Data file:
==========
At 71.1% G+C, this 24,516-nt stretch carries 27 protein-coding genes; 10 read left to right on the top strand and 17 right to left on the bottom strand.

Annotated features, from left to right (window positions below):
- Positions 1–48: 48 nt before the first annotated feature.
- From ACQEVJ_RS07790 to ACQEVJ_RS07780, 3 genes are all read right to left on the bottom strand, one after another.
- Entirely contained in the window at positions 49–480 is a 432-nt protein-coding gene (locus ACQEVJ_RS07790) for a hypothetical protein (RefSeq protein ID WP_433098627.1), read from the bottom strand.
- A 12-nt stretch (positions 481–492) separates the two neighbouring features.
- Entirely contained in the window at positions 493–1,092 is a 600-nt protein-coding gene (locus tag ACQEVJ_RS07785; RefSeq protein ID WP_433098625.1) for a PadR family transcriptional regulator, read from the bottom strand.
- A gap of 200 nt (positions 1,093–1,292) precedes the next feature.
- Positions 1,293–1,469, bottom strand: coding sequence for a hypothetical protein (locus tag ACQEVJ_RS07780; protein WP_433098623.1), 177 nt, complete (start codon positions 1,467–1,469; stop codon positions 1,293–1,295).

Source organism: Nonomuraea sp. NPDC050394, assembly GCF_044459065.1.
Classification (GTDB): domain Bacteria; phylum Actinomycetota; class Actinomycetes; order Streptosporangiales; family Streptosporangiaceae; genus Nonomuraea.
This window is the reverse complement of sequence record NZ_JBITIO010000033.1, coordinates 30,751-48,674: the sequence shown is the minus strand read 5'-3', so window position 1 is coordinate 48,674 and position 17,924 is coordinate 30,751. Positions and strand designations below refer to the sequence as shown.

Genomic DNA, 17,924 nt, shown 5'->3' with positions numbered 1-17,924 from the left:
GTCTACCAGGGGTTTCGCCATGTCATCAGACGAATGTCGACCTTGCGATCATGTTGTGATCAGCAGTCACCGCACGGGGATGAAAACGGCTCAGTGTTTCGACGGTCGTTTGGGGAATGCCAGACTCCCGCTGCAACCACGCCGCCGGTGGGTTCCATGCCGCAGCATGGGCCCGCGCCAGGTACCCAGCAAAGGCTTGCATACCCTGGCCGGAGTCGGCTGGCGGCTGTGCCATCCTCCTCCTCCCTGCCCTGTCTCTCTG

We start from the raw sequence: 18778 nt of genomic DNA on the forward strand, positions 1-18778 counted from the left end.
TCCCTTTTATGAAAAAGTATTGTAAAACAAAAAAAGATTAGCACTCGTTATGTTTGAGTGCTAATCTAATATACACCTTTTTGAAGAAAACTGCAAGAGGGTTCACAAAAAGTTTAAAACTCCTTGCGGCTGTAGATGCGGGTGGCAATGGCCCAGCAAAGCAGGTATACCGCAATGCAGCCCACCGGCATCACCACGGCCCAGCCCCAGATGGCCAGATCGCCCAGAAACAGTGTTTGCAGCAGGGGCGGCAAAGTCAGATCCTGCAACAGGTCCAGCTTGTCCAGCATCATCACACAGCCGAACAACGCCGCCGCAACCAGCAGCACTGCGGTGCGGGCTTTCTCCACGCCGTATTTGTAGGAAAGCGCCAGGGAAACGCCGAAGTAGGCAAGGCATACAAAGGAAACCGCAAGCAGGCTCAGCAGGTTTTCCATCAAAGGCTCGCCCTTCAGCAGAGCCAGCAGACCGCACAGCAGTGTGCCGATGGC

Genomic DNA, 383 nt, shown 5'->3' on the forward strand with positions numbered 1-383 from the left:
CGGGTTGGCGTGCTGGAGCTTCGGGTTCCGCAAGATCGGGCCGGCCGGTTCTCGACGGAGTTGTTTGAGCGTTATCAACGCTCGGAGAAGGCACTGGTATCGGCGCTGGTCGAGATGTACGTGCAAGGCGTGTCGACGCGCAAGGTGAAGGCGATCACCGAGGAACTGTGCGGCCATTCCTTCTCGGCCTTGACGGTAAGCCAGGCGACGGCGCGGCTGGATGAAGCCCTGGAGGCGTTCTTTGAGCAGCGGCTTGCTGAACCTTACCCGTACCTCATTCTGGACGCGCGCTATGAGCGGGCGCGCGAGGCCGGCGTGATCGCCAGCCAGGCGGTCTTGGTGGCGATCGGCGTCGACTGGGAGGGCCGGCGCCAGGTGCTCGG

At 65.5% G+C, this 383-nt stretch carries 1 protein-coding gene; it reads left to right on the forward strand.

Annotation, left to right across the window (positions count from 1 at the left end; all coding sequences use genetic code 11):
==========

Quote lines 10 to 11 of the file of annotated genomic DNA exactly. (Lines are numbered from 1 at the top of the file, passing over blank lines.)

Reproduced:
Source organism: Nonomuraea sp. NPDC050394, assembly GCF_044459065.1.
Classification (GTDB): domain Bacteria; phylum Actinomycetota; class Actinomycetes; order Streptosporangiales; family Streptosporangiaceae; genus Nonomuraea.